Directed by David Gilmore with original designs by Glenn Willoughby, set re-created by Terry Parsons, costumes re-created by Bushy Westfallen and lighting by Brian Harris.

"Daisy is back and she is still a winner... Okay, you can have enough of girls shrieking 'top hole!' and 'play up,' but David Gilmore's direction never allows you to become bored and the author Denise Deegan's brilliant ear for parody has you wreathed in smiles. There are lashings of Latin mottoes, stiff upper lippery and schoolgirl pashes. The cast is great too. Hannah Yelland is a plucky Daisy, Jane Mark's nasty Sybil is a brilliant bully, and girl of the match for me was Katherine Heath's madcap little stunner, Trixie. Full marks all round for a show that is as scrummy as smuggled cream buns in the dormy." The Daily Express

"With an unpretentious revolving school set and pretty much faultless performances from a cast who clearly relish the tongue-in-cheek, jolly-hockey sticks dialogue the 2002 version deserves a decent run. Hannah Yelland is first-class as the eponymous Daisy Meredith, whose arrival at Grangewood Girls School causes chaos among her privileged fellow pupils. If there is a message it is that scholarship girls whose parents have no money deserve as much respect as their privileged class mates... Special mention should go to Katherine Heath who, as Daisy's madcap chum Trixie Martin, stole many of the laughs. Charlotte West-Oram delivered a very funny turn as the highly traditional headmistress who refers to her prepubescent charges as 'gels'." The Daily Mirror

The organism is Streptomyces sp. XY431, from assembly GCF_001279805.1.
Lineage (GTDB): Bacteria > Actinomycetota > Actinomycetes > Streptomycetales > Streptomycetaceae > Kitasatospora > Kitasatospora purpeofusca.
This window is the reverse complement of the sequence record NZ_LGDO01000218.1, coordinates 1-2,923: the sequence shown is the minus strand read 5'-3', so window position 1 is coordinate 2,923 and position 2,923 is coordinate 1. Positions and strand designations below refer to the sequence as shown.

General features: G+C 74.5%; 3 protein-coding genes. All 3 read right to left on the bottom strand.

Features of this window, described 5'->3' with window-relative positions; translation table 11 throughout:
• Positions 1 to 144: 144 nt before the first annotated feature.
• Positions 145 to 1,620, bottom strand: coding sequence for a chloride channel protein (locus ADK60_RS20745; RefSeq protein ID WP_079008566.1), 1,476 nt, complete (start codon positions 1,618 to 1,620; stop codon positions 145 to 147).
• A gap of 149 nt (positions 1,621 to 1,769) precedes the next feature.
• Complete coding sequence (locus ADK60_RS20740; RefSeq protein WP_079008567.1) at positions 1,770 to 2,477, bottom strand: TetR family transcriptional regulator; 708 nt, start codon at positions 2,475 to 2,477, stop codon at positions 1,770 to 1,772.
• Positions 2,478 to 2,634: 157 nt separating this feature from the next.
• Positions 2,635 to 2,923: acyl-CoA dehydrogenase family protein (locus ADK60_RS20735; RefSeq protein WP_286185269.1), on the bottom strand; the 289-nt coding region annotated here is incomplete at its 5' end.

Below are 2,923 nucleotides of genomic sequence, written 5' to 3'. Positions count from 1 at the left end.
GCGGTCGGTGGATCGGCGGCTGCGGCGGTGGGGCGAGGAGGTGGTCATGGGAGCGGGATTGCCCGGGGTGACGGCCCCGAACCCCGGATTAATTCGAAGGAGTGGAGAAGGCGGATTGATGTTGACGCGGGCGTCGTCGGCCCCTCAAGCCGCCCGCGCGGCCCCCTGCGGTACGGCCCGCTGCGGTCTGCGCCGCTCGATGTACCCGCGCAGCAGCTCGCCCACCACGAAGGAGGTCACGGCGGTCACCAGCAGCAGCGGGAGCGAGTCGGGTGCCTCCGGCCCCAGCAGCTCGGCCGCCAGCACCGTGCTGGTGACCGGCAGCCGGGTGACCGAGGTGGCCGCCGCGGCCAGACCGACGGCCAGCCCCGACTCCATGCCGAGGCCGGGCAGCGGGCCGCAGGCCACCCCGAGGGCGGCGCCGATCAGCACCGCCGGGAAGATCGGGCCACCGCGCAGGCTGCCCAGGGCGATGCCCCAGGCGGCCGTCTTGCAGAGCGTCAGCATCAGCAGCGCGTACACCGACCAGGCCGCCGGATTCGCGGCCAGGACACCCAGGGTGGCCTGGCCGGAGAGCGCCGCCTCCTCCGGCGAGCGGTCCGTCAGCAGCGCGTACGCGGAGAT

"Denise Deegan has proved a one-hit wonder, and her original producer, Andrew Lloyd Webber, has reassembled the play just as it was, with the same director, David Gilmore, and the same panelled setting. It's still a ripping yarn and frothy fun. But a new twist or two would not have gone amiss... As it stands, the action is a little on the sedate and dusty side, with Katherine Heath's best chum Trixie stealing the honours right from under Hannah Yelland's pert Daisy nose. Two of the original cast, Charlotte West-Oram, a diluted Penelope Keith as the head, and Roger Heathcott as a vaguely bluff 'enigmatic Russian music teacher', suggest that the revival is more sentimental than daring." The Daily Mail